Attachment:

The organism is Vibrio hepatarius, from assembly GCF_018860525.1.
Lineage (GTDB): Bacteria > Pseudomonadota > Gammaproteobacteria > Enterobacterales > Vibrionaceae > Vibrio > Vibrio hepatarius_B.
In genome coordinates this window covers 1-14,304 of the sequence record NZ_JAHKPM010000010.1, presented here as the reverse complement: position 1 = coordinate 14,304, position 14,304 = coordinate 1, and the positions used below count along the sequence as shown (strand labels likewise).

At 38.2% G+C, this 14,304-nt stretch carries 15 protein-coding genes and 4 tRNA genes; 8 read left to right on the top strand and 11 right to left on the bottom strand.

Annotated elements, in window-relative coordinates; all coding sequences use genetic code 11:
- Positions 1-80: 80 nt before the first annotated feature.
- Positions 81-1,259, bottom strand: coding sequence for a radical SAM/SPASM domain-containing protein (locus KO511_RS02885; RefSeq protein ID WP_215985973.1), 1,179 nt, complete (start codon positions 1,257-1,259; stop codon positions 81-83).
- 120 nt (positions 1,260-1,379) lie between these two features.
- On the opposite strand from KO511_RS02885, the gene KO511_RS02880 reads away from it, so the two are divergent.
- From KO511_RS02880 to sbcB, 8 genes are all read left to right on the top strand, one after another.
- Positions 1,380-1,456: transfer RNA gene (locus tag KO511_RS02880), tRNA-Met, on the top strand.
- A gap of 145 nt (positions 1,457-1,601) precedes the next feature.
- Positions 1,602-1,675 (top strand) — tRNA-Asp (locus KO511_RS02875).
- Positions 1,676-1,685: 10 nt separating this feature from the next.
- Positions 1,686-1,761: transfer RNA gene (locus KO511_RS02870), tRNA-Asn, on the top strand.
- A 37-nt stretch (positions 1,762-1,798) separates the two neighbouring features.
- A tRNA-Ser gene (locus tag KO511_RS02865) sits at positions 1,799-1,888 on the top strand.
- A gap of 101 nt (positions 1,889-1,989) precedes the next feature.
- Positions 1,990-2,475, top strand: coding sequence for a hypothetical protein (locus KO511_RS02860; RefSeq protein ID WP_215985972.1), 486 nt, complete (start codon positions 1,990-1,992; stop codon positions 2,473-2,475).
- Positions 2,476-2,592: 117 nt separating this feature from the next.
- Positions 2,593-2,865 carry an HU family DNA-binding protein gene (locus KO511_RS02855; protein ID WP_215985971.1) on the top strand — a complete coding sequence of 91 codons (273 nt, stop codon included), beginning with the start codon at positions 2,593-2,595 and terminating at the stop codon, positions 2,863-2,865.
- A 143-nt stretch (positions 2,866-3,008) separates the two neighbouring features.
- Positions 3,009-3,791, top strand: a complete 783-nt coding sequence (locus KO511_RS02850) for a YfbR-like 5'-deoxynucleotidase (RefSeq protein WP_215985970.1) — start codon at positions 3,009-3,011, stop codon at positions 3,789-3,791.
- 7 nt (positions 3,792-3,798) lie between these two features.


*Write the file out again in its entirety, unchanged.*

The organism is Vibrio hepatarius, from assembly GCF_018860525.1.
Lineage (GTDB): Bacteria > Pseudomonadota > Gammaproteobacteria > Enterobacterales > Vibrionaceae > Vibrio > Vibrio hepatarius_B.
In genome coordinates this window covers 1-14,304 of the sequence record NZ_JAHKPM010000010.1, presented here as the reverse complement: position 1 = coordinate 14,304, position 14,304 = coordinate 1, and the positions used below count along the sequence as shown (strand labels likewise).

At 38.2% G+C, this 14,304-nt stretch carries 15 protein-coding genes and 4 tRNA genes; 8 read left to right on the top strand and 11 right to left on the bottom strand.

Annotated elements, in window-relative coordinates; all coding sequences use genetic code 11:
- Positions 1-80: 80 nt before the first annotated feature.
- Positions 81-1,259, bottom strand: coding sequence for a radical SAM/SPASM domain-containing protein (locus KO511_RS02885; RefSeq protein ID WP_215985973.1), 1,179 nt, complete (start codon positions 1,257-1,259; stop codon positions 81-83).
- 120 nt (positions 1,260-1,379) lie between these two features.
- On the opposite strand from KO511_RS02885, the gene KO511_RS02880 reads away from it, so the two are divergent.
- From KO511_RS02880 to sbcB, 8 genes are all read left to right on the top strand, one after another.
- Positions 1,380-1,456: transfer RNA gene (locus tag KO511_RS02880), tRNA-Met, on the top strand.
- A gap of 145 nt (positions 1,457-1,601) precedes the next feature.
- Positions 1,602-1,675 (top strand) — tRNA-Asp (locus KO511_RS02875).
- Positions 1,676-1,685: 10 nt separating this feature from the next.
- Positions 1,686-1,761: transfer RNA gene (locus KO511_RS02870), tRNA-Asn, on the top strand.
- A 37-nt stretch (positions 1,762-1,798) separates the two neighbouring features.
- A tRNA-Ser gene (locus tag KO511_RS02865) sits at positions 1,799-1,888 on the top strand.
- A gap of 101 nt (positions 1,889-1,989) precedes the next feature.
- Positions 1,990-2,475, top strand: coding sequence for a hypothetical protein (locus KO511_RS02860; RefSeq protein ID WP_215985972.1), 486 nt, complete (start codon positions 1,990-1,992; stop codon positions 2,473-2,475).
- Positions 2,476-2,592: 117 nt separating this feature from the next.
- Positions 2,593-2,865 carry an HU family DNA-binding protein gene (locus KO511_RS02855; protein ID WP_215985971.1) on the top strand — a complete coding sequence of 91 codons (273 nt, stop codon included), beginning with the start codon at positions 2,593-2,595 and terminating at the stop codon, positions 2,863-2,865.
- A 143-nt stretch (positions 2,866-3,008) separates the two neighbouring features.
- Positions 3,009-3,791, top strand: a complete 783-nt coding sequence (locus KO511_RS02850) for a YfbR-like 5'-deoxynucleotidase (RefSeq protein WP_215985970.1) — start codon at positions 3,009-3,011, stop codon at positions 3,789-3,791.
- 7 nt (positions 3,792-3,798) lie between these two features.